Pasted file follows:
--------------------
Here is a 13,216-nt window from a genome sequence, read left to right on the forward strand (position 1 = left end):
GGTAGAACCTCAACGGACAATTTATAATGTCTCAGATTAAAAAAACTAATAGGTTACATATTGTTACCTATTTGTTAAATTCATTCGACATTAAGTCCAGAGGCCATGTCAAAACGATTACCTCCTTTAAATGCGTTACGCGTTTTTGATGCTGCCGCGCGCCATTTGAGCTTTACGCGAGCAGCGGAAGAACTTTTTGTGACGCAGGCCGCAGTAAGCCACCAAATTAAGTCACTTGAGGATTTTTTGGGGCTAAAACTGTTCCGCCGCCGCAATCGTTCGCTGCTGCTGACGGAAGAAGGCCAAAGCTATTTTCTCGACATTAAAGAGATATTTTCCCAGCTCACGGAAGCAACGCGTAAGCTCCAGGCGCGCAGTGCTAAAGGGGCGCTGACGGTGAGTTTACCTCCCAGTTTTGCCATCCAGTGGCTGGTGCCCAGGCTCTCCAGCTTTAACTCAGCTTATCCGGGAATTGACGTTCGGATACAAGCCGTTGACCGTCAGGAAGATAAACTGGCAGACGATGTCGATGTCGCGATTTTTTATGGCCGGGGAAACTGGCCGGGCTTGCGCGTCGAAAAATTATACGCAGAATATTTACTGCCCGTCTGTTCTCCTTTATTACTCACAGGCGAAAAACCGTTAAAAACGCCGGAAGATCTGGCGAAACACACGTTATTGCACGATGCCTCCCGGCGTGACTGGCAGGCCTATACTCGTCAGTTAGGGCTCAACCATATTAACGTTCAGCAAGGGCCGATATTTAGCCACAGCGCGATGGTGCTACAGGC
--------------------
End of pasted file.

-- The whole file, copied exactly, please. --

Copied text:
Here is a 13,216-nt window from a genome sequence, read left to right on the forward strand (position 1 = left end):
GGTAGAACCTCAACGGACAATTTATAATGTCTCAGATTAAAAAAACTAATAGGTTACATATTGTTACCTATTTGTTAAATTCATTCGACATTAAGTCCAGAGGCCATGTCAAAACGATTACCTCCTTTAAATGCGTTACGCGTTTTTGATGCTGCCGCGCGCCATTTGAGCTTTACGCGAGCAGCGGAAGAACTTTTTGTGACGCAGGCCGCAGTAAGCCACCAAATTAAGTCACTTGAGGATTTTTTGGGGCTAAAACTGTTCCGCCGCCGCAATCGTTCGCTGCTGCTGACGGAAGAAGGCCAAAGCTATTTTCTCGACATTAAAGAGATATTTTCCCAGCTCACGGAAGCAACGCGTAAGCTCCAGGCGCGCAGTGCTAAAGGGGCGCTGACGGTGAGTTTACCTCCCAGTTTTGCCATCCAGTGGCTGGTGCCCAGGCTCTCCAGCTTTAACTCAGCTTATCCGGGAATTGACGTTCGGATACAAGCCGTTGACCGTCAGGAAGATAAACTGGCAGACGATGTCGATGTCGCGATTTTTTATGGCCGGGGAAACTGGCCGGGCTTGCGCGTCGAAAAATTATACGCAGAATATTTACTGCCCGTCTGTTCTCCTTTATTACTCACAGGCGAAAAACCGTTAAAAACGCCGGAAGATCTGGCGAAACACACGTTATTGCACGATGCCTCCCGGCGTGACTGGCAGGCCTATACTCGTCAGTTAGGGCTCAACCATATTAACGTTCAGCAAGGGCCGATATTTAGCCACAGCGCGATGGTGCTACAGGC